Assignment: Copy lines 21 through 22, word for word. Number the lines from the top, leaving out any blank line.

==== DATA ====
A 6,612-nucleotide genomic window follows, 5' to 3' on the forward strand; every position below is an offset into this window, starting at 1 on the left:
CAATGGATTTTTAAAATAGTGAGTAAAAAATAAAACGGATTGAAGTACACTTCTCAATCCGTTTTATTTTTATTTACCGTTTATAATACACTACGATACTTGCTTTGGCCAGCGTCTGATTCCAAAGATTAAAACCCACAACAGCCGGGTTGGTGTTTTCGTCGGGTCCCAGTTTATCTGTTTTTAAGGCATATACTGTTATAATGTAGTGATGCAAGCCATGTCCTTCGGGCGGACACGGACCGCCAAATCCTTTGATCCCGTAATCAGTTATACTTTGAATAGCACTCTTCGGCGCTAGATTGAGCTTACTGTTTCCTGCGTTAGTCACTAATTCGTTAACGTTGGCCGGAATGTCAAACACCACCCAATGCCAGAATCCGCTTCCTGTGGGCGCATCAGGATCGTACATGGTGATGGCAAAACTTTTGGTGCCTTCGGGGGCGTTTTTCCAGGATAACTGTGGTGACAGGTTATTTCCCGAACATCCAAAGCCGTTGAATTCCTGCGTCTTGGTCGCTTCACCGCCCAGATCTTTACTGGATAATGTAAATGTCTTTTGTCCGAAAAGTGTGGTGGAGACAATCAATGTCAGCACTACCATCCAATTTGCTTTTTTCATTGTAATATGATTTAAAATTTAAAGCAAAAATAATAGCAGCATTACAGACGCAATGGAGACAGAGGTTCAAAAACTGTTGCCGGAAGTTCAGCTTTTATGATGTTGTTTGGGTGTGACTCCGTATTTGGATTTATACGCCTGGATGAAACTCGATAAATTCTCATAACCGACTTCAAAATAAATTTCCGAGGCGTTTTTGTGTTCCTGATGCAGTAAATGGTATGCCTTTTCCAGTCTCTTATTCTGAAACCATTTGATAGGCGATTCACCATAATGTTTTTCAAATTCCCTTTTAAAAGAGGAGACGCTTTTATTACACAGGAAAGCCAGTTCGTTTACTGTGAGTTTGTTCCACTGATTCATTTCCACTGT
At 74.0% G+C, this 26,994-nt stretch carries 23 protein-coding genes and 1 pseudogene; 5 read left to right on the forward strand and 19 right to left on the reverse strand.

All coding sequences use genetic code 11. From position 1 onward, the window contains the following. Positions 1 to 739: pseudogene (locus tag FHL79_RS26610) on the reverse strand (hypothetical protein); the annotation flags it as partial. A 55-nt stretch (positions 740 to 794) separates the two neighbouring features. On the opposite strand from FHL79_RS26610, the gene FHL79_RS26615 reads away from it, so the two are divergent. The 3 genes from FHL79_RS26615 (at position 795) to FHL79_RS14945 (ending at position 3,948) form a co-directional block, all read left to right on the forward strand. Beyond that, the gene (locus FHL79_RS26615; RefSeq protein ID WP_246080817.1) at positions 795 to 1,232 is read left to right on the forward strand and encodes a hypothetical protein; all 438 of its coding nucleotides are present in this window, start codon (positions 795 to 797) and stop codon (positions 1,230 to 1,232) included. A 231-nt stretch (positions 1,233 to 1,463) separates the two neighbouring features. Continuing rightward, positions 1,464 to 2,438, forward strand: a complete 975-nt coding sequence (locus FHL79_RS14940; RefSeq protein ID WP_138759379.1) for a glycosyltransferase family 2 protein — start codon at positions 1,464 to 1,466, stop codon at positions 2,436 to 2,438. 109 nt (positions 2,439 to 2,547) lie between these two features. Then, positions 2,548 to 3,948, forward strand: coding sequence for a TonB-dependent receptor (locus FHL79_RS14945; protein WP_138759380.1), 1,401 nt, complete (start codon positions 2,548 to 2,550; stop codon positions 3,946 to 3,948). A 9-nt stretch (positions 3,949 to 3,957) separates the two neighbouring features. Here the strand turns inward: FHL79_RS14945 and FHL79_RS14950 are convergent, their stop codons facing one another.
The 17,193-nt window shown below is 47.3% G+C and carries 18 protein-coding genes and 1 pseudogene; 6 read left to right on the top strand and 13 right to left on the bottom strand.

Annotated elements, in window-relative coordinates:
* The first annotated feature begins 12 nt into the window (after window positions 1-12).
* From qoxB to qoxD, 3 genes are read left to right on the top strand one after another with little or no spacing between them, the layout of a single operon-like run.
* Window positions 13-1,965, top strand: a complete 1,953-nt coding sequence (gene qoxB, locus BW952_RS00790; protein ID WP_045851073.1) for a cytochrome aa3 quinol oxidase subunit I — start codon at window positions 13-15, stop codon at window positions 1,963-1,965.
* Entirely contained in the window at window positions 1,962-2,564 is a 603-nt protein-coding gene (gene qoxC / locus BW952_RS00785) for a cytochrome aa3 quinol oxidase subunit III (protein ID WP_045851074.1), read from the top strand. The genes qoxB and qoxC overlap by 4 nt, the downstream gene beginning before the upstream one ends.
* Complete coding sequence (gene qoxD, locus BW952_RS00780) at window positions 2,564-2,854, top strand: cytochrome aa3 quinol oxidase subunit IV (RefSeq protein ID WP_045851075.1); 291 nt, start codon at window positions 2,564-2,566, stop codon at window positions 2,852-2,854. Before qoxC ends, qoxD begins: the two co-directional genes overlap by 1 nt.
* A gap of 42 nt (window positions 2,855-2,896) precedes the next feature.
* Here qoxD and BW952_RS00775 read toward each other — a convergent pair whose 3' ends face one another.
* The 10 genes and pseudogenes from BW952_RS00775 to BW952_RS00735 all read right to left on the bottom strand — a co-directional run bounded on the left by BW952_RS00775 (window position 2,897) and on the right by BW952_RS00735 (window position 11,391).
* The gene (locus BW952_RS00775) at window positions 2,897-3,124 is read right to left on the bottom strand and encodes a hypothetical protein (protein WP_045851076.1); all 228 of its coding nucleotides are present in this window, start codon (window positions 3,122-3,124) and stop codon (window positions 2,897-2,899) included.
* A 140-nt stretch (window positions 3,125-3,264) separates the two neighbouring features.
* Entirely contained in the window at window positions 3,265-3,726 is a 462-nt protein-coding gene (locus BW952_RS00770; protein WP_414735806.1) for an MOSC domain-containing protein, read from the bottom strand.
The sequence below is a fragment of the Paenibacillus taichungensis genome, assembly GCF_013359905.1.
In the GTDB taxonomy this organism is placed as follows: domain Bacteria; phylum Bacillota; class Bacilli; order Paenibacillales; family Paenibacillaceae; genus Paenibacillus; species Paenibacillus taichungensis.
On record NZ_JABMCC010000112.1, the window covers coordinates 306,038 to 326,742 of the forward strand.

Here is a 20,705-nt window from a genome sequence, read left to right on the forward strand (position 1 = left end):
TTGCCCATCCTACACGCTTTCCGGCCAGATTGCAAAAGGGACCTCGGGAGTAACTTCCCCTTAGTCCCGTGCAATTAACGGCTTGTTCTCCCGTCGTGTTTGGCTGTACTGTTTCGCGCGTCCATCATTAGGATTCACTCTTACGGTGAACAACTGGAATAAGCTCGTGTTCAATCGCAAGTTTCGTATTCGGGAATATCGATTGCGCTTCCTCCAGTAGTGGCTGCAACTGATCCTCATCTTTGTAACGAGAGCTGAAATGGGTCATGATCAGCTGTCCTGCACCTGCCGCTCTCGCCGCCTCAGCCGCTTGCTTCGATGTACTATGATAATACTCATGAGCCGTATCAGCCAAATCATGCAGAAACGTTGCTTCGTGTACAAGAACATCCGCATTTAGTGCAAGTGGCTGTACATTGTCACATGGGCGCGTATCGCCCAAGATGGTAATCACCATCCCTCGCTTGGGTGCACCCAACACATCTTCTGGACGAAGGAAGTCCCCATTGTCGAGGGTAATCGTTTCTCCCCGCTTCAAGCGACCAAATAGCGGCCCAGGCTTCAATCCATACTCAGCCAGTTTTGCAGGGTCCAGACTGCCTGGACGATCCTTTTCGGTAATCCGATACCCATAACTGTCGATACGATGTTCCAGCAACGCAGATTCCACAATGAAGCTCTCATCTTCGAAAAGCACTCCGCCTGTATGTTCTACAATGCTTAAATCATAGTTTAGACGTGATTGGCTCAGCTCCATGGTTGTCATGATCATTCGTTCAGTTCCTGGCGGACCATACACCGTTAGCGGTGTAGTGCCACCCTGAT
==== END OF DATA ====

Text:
Here is a 20,705-nt window from a genome sequence, read left to right on the forward strand (position 1 = left end):
TTGCCCATCCTACACGCTTTCCGGCCAGATTGCAAAAGGGACCTCGGGAGTAACTTCCCCTTAGTCCCGTGCAATTAACGGCTTGTTCTCCCGTCGTGTTTGGCTGTACTGTTTCGCGCGTCCATCATTAGGATTCACTCTTACGGTGAACAACTGGAATAAGCTCGTGTTCAATCGCAAGTTTCGTATTCGGGAATATCGATTGCGCTTCCTCCAGTAGTGGCTGCAACTGATCCTCATCTTTGTAACGAGAGCTGAAATGGGTCATGATCAGCTGTCCTGCACCTGCCGCTCTCGCCGCCTCAGCCGCTTGCTTCGATGTACTATGATAATACTCATGAGCCGTATCAGCCAAATCATGCAGAAACGTTGCTTCGTGTACAAGAACATCCGCATTTAGTGCAAGTGGCTGTACATTGTCACATGGGCGCGTATCGCCCAAGATGGTAATCACCATCCCTCGCTTGGGTGCACCCAACACATCTTCTGGACGAAGGAAGTCCCCATTGTCGAGGGTAATCGTTTCTCCCCGCTTCAAGCGACCAAATAGCGGCCCAGGCTTCAATCCATACTCAGCCAGTTTTGCAGGGTCCAGACTGCCTGGACGATCCTTTTCGGTAATCCGATACCCATAACTGTCGATACGATGTTCCAGCAACGCAGATTCCACAATGAAGCTCTCATCTTCGAAAAGCACTCCGCCTGTATGTTCTACAATGCTTAAATCATAGTTTAGACGTGATTGGCTCAGCTCCATGGTTGTCATGATCATTCGTTCAGTTCCTGGCGGACCATACACCGTTAGCGGTGTAGTGCCACCCTGAT